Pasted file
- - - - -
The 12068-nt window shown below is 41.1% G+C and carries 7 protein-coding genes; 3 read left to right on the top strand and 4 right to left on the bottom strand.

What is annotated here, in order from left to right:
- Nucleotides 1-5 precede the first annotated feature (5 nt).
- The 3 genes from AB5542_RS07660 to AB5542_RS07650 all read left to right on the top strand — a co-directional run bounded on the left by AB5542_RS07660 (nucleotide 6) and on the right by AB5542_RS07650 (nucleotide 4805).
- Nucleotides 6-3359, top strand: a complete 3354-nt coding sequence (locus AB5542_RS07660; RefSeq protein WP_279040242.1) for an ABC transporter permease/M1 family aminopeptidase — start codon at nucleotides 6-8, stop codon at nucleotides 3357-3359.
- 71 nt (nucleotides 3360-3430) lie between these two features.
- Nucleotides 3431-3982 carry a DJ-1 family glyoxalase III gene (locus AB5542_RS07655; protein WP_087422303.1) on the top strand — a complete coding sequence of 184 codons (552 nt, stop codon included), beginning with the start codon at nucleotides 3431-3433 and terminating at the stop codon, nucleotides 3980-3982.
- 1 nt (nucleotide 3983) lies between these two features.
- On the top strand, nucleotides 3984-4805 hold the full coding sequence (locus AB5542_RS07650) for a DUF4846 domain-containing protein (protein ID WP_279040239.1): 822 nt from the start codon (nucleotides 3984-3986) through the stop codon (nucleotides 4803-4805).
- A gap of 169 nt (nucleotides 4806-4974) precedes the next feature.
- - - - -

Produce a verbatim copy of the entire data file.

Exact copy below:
The 12068-nt window shown below is 41.1% G+C and carries 7 protein-coding genes; 3 read left to right on the top strand and 4 right to left on the bottom strand.

What is annotated here, in order from left to right:
- Nucleotides 1-5 precede the first annotated feature (5 nt).
- The 3 genes from AB5542_RS07660 to AB5542_RS07650 all read left to right on the top strand — a co-directional run bounded on the left by AB5542_RS07660 (nucleotide 6) and on the right by AB5542_RS07650 (nucleotide 4805).
- Nucleotides 6-3359, top strand: a complete 3354-nt coding sequence (locus AB5542_RS07660; RefSeq protein WP_279040242.1) for an ABC transporter permease/M1 family aminopeptidase — start codon at nucleotides 6-8, stop codon at nucleotides 3357-3359.
- 71 nt (nucleotides 3360-3430) lie between these two features.
- Nucleotides 3431-3982 carry a DJ-1 family glyoxalase III gene (locus AB5542_RS07655; protein WP_087422303.1) on the top strand — a complete coding sequence of 184 codons (552 nt, stop codon included), beginning with the start codon at nucleotides 3431-3433 and terminating at the stop codon, nucleotides 3980-3982.
- 1 nt (nucleotide 3983) lies between these two features.
- On the top strand, nucleotides 3984-4805 hold the full coding sequence (locus AB5542_RS07650) for a DUF4846 domain-containing protein (protein ID WP_279040239.1): 822 nt from the start codon (nucleotides 3984-3986) through the stop codon (nucleotides 4803-4805).
- A gap of 169 nt (nucleotides 4806-4974) precedes the next feature.